In the case of severe thrombocytopenia and bleeding, intravenous immunoglobulin and platelet transfusions are also incorporated. Any patient older than 60 pre­senting with an isolated thrombocytopenia (PLT < 100) with no apparent cause should be referred to a haematologist for exclusion of an underlying haematological malignancy such as myelodysplastic syndrome and lymphoproliferative disorders.6

Thrombotic thrombocytopenia purpura (TTP)

TTP is a rare condition with an incidence of two per million per year. 7 It is characterised by severe deficiency of A Disintegrin And Metallopro­teinase with Thrombospondin type 1 motif, member 13 (ADAMTS13), resulting in widespread microvascular thrombosis, tissue ischaemia and necrosis.

Patients classically have thrombocytopenia and micro­angiopathic haemolytic anaemia and should be referred to hospital as a medical emergency. This condition primarily affects adults, typically young females with a peak incidence in the thirs to fourth decades. Associated features include renal impairment, neu­rological symptoms (e.g. headaches,  disorientation, seizures), and fever. It is fatal without treatment and requires prompt initiation of plasma exchange.8

Pre-eclampsia and HELLP (haemolysis, elevated LFTs, low platelets)

Pregnant patients beyond 20 weeks’ gestation with throm­bocytopenia or signs and symptoms such as headache, visual disturbances, right upper quadrant abdominal pain, or elevated blood pressure should be evaluated for preeclampsia and HELLP syndrome.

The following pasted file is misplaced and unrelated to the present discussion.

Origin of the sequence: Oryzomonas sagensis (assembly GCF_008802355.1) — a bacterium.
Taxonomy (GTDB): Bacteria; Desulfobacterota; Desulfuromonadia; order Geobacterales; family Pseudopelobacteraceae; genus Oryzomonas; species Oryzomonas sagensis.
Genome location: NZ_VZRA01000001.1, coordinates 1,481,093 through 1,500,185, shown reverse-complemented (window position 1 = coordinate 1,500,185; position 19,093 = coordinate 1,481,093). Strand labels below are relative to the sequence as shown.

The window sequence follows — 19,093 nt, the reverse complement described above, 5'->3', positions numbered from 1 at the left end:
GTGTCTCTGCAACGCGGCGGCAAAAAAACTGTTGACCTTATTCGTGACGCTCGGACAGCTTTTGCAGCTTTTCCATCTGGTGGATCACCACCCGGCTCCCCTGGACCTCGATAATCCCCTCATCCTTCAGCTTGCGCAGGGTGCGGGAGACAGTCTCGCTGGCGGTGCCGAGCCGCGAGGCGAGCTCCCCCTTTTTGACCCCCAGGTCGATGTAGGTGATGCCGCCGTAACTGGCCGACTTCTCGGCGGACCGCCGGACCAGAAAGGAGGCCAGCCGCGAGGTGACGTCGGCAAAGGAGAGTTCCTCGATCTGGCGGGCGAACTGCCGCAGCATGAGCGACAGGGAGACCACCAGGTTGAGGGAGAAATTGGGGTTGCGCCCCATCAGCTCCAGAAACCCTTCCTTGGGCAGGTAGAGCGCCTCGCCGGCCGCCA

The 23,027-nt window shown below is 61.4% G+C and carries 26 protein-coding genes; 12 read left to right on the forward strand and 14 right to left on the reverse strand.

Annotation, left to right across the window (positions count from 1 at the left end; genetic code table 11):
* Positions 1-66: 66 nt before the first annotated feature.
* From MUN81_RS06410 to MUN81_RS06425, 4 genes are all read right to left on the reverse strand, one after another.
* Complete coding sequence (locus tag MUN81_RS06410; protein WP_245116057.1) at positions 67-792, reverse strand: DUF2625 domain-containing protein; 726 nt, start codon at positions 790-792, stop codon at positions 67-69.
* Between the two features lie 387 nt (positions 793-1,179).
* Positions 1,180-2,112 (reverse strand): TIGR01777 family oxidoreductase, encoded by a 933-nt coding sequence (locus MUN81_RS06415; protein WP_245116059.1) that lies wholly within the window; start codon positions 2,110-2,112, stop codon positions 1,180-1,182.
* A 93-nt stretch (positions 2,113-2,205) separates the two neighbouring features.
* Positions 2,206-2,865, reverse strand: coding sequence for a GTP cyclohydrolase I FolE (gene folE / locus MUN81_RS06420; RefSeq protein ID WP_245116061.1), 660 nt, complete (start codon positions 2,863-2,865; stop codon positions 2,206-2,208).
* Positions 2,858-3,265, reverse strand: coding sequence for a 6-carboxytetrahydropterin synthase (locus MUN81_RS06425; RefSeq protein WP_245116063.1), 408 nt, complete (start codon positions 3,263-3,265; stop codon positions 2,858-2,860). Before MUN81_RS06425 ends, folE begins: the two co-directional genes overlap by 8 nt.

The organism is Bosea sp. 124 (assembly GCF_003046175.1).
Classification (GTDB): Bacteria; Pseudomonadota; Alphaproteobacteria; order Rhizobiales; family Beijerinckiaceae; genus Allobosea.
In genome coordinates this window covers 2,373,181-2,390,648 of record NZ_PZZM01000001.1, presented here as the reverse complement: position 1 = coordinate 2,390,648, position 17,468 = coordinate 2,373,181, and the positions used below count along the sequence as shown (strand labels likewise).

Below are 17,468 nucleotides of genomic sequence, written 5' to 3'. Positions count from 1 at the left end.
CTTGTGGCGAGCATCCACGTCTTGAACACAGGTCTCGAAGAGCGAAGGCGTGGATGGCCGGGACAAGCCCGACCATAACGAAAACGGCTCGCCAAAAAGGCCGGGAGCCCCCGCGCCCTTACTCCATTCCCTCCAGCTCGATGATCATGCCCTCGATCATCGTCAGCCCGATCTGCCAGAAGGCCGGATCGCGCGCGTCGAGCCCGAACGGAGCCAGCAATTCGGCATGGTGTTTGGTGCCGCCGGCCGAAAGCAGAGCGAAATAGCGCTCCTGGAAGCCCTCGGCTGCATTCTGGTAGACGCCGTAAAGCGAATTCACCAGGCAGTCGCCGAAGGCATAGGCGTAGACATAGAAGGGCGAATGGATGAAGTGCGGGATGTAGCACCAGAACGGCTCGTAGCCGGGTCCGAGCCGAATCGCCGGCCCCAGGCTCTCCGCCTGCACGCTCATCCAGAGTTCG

Severe pre-eclampsia occurs in 15-20% of pregnancies, while HELLP accounts for <1% of causes of thrombocytopenia in pregnancy.16 Other laboratory abnor­malities may include anaemia, elevated liver enzymes, elevated lactate dehydrogenase, and proteinuria.  The definitive treatment is delivery of the foetus. 9 Other important causes of thrombocytopenia that can mimic HELLP syndrome includ­e DIC and TTP. Generally speaking, pregnant patients with PLT < 80 should be referred for haematology review in conjunction with obstetricians in the high risk antenatal clinic. 16

Other emergent causes of thrombocytopenia

Aplastic anemia, chemotherapy, irradiation, acute leukae­mias, and myelodysplastic disorders may result in severe or symptomatic thrombocytopenia. Similarly, hospitalised patients with sepsis, trauma, burns, or malignancy, can develop disseminated intra­vascular coagulation with resultant thrombocytopenia.

Paroxysmal noctur­nal haemoglobinuria is associated with haemolysis, renal disease, and thrombotic complications, typically in unusual locations. Diagnosis is by flow cytometry.10


Drug-induced thrombocytopenia (DIT)

One of the most common types of thrombocytopenia in the outpatient setting is DIT. The annual incidence is approximately 10 cases per ine mil­lion persons. 11 Drug-induced thrombo­cytopenia should be suspected in all patients presenting with an acute drop in platelet count. It typically occurs within five to seven days of exposure to the causative agent and usu­ally resolves within seven to14 days after discontinua­tion. 12